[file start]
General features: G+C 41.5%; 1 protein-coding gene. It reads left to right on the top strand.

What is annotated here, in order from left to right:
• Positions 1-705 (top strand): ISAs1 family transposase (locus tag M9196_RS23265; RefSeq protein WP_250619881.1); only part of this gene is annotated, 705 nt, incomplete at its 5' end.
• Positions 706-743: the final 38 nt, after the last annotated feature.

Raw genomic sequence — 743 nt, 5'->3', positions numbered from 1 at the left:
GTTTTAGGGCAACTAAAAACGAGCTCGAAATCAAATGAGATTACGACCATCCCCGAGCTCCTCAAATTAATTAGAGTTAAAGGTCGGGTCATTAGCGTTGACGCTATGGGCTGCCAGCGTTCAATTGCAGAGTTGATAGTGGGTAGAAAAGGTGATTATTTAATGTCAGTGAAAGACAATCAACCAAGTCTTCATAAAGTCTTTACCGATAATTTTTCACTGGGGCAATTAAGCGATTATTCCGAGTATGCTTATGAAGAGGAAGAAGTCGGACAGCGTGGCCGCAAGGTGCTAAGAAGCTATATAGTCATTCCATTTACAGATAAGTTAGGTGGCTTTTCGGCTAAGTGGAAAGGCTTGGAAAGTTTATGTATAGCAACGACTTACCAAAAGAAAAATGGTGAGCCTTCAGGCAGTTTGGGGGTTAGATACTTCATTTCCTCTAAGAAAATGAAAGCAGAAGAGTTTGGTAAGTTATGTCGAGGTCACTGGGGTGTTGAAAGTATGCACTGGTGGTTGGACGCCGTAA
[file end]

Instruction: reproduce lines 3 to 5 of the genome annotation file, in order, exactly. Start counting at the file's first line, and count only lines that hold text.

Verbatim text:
• Positions 1-705 (top strand): ISAs1 family transposase (locus tag M9196_RS23265; RefSeq protein WP_250619881.1); only part of this gene is annotated, 705 nt, incomplete at its 5' end.
• Positions 706-743: the final 38 nt, after the last annotated feature.

Raw genomic sequence — 743 nt, 5'->3', positions numbered from 1 at the left: